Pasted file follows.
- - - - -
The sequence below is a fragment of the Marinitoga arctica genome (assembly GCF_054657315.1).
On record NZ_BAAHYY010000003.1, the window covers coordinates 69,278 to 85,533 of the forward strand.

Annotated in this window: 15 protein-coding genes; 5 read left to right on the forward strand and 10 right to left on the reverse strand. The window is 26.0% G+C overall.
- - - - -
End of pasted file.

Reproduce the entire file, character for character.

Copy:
The sequence below is a fragment of the Marinitoga arctica genome (assembly GCF_054657315.1).
On record NZ_BAAHYY010000003.1, the window covers coordinates 69,278 to 85,533 of the forward strand.

Annotated in this window: 15 protein-coding genes; 5 read left to right on the forward strand and 10 right to left on the reverse strand. The window is 26.0% G+C overall.